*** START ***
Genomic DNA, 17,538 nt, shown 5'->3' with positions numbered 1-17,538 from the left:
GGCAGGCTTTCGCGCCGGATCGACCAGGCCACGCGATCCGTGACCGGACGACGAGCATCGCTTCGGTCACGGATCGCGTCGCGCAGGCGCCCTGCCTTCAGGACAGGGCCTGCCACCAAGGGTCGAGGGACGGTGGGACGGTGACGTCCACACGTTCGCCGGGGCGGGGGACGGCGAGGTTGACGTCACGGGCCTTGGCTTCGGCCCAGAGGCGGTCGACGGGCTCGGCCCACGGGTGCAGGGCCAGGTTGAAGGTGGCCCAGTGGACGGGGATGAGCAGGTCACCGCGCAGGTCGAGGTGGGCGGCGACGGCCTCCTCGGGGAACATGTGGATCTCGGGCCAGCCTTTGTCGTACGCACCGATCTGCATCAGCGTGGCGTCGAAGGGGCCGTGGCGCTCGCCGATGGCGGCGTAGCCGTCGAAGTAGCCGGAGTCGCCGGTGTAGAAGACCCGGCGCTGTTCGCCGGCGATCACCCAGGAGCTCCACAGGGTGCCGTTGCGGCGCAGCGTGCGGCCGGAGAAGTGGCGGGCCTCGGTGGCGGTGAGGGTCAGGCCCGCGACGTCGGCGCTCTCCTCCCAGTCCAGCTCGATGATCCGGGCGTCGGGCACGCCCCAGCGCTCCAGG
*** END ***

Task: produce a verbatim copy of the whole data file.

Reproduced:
Genomic DNA, 17,538 nt, shown 5'->3' with positions numbered 1-17,538 from the left:
GGCAGGCTTTCGCGCCGGATCGACCAGGCCACGCGATCCGTGACCGGACGACGAGCATCGCTTCGGTCACGGATCGCGTCGCGCAGGCGCCCTGCCTTCAGGACAGGGCCTGCCACCAAGGGTCGAGGGACGGTGGGACGGTGACGTCCACACGTTCGCCGGGGCGGGGGACGGCGAGGTTGACGTCACGGGCCTTGGCTTCGGCCCAGAGGCGGTCGACGGGCTCGGCCCACGGGTGCAGGGCCAGGTTGAAGGTGGCCCAGTGGACGGGGATGAGCAGGTCACCGCGCAGGTCGAGGTGGGCGGCGACGGCCTCCTCGGGGAACATGTGGATCTCGGGCCAGCCTTTGTCGTACGCACCGATCTGCATCAGCGTGGCGTCGAAGGGGCCGTGGCGCTCGCCGATGGCGGCGTAGCCGTCGAAGTAGCCGGAGTCGCCGGTGTAGAAGACCCGGCGCTGTTCGCCGGCGATCACCCAGGAGCTCCACAGGGTGCCGTTGCGGCGCAGCGTGCGGCCGGAGAAGTGGCGGGCCTCGGTGGCGGTGAGGGTCAGGCCCGCGACGTCGGCGCTCTCCTCCCAGTCCAGCTCGATGATCCGGGCGTCGGGCACGCCCCAGCGCTCCAGG